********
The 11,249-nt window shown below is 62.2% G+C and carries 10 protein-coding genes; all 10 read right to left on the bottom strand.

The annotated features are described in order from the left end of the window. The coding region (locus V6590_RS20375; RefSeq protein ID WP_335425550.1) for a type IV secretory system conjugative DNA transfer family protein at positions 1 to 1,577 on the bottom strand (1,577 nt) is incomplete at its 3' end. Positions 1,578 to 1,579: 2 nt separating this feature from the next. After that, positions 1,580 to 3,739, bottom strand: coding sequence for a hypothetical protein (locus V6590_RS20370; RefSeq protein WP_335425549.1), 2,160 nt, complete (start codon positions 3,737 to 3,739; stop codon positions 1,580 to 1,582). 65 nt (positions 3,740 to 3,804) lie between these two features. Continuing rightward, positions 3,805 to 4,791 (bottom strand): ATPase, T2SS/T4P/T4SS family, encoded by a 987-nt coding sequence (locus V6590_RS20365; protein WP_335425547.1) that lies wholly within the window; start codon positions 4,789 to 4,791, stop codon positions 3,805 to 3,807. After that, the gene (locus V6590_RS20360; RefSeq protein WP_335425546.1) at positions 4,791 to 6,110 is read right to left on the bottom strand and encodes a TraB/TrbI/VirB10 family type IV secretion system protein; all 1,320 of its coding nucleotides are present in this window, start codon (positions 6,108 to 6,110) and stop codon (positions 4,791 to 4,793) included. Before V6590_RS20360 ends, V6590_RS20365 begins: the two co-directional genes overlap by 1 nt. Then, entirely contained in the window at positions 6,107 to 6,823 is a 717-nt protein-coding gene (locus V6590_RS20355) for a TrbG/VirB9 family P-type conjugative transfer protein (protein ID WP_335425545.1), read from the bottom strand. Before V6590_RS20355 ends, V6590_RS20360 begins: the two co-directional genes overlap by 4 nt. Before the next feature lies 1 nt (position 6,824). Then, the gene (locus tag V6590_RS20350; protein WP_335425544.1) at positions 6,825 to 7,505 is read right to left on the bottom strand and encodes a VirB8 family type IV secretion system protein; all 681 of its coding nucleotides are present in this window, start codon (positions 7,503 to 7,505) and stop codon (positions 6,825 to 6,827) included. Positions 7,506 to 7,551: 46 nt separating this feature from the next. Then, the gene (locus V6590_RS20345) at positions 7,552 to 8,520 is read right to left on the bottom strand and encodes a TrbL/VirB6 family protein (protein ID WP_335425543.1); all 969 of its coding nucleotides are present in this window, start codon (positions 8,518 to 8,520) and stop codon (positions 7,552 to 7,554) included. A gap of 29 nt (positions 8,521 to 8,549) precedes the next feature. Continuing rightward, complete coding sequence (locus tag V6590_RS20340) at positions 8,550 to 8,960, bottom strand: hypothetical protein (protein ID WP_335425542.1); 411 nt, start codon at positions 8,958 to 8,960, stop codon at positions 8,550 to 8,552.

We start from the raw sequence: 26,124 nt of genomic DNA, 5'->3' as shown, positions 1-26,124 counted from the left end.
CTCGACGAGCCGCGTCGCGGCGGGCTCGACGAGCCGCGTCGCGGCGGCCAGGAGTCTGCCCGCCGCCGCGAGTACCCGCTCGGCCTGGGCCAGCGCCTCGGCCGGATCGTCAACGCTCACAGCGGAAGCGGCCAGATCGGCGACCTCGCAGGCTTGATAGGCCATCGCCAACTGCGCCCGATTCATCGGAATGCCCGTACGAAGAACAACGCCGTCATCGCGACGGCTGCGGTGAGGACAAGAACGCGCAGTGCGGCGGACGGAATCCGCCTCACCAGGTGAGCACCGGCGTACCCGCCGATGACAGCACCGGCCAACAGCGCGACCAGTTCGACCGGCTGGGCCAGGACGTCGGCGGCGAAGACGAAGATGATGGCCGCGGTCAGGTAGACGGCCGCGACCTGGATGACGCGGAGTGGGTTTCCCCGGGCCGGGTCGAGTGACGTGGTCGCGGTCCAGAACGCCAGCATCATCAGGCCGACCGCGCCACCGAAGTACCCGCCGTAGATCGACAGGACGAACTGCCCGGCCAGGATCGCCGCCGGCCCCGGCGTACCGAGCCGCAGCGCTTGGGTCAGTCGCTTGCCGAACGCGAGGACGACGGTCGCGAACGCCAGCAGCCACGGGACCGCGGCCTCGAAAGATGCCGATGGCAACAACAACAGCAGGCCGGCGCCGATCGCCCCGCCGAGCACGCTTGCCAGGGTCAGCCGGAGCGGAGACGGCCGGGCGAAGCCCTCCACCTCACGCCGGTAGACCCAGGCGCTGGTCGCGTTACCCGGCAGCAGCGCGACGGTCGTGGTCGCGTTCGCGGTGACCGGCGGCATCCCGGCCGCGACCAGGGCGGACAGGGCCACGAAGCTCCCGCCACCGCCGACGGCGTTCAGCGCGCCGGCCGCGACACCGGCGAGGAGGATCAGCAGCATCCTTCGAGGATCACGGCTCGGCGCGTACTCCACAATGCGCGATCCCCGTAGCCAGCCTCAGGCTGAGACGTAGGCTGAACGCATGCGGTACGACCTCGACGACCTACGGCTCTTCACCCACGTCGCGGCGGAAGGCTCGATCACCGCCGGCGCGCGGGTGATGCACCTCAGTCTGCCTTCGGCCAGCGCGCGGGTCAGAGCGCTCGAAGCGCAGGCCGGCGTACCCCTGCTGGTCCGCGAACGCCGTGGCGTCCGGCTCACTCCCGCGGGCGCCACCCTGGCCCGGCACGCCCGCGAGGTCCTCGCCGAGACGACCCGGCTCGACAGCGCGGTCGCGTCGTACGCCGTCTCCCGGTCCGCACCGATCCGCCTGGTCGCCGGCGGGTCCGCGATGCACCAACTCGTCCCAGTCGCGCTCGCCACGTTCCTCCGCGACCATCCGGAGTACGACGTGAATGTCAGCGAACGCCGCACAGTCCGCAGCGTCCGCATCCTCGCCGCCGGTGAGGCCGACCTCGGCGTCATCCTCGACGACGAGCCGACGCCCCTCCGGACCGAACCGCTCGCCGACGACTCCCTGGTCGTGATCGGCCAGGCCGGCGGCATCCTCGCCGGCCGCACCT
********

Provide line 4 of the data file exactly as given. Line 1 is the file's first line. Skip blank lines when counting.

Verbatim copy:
CTCGACGAGCCGCGTCGCGGCGGGCTCGACGAGCCGCGTCGCGGCGGCCAGGAGTCTGCCCGCCGCCGCGAGTACCCGCTCGGCCTGGGCCAGCGCCTCGGCCGGATCGTCAACGCTCACAGCGGAAGCGGCCAGATCGGCGACCTCGCAGGCTTGATAGGCCATCGCCAACTGCGCCCGATTCATCGGAATGCCCGTACGAAGAACAACGCCGTCATCGCGACGGCTGCGGTGAGGACAAGAACGCGCAGTGCGGCGGACGGAATCCGCCTCACCAGGTGAGCACCGGCGTACCCGCCGATGACAGCACCGGCCAACAGCGCGACCAGTTCGACCGGCTGGGCCAGGACGTCGGCGGCGAAGACGAAGATGATGGCCGCGGTCAGGTAGACGGCCGCGACCTGGATGACGCGGAGTGGGTTTCCCCGGGCCGGGTCGAGTGACGTGGTCGCGGTCCAGAACGCCAGCATCATCAGGCCGACCGCGCCACCGAAGTACCCGCCGTAGATCGACAGGACGAACTGCCCGGCCAGGATCGCCGCCGGCCCCGGCGTACCGAGCCGCAGCGCTTGGGTCAGTCGCTTGCCGAACGCGAGGACGACGGTCGCGAACGCCAGCAGCCACGGGACCGCGGCCTCGAAAGATGCCGATGGCAACAACAACAGCAGGCCGGCGCCGATCGCCCCGCCGAGCACGCTTGCCAGGGTCAGCCGGAGCGGAGACGGCCGGGCGAAGCCCTCCACCTCACGCCGGTAGACCCAGGCGCTGGTCGCGTTACCCGGCAGCAGCGCGACGGTCGTGGTCGCGTTCGCGGTGACCGGCGGCATCCCGGCCGCGACCAGGGCGGACAGGGCCACGAAGCTCCCGCCACCGCCGACGGCGTTCAGCGCGCCGGCCGCGACACCGGCGAGGAGGATCAGCAGCATCCTTCGAGGATCACGGCTCGGCGCGTACTCCACAATGCGCGATCCCCGTAGCCAGCCTCAGGCTGAGACGTAGGCTGAACGCATGCGGTACGACCTCGACGACCTACGGCTCTTCACCCACGTCGCGGCGGAAGGCTCGATCACCGCCGGCGCGCGGGTGATGCACCTCAGTCTGCCTTCGGCCAGCGCGCGGGTCAGAGCGCTCGAAGCGCAGGCCGGCGTACCCCTGCTGGTCCGCGAACGCCGTGGCGTCCGGCTCACTCCCGCGGGCGCCACCCTGGCCCGGCACGCCCGCGAGGTCCTCGCCGAGACGACCCGGCTCGACAGCGCGGTCGCGTCGTACGCCGTCTCCCGGTCCGCACCGATCCGCCTGGTCGCCGGCGGGTCCGCGATGCACCAACTCGTCCCAGTCGCGCTCGCCACGTTCCTCCGCGACCATCCGGAGTACGACGTGAATGTCAGCGAACGCCGCACAGTCCGCAGCGTCCGCATCCTCGCCGCCGGTGAGGCCGACCTCGGCGTCATCCTCGACGACGAGCCGACGCCCCTCCGGACCGAACCGCTCGCCGACGACTCCCTGGTCGTGATCGGCCAGGCCGGCGGCATCCTCGCCGGCCGCACCT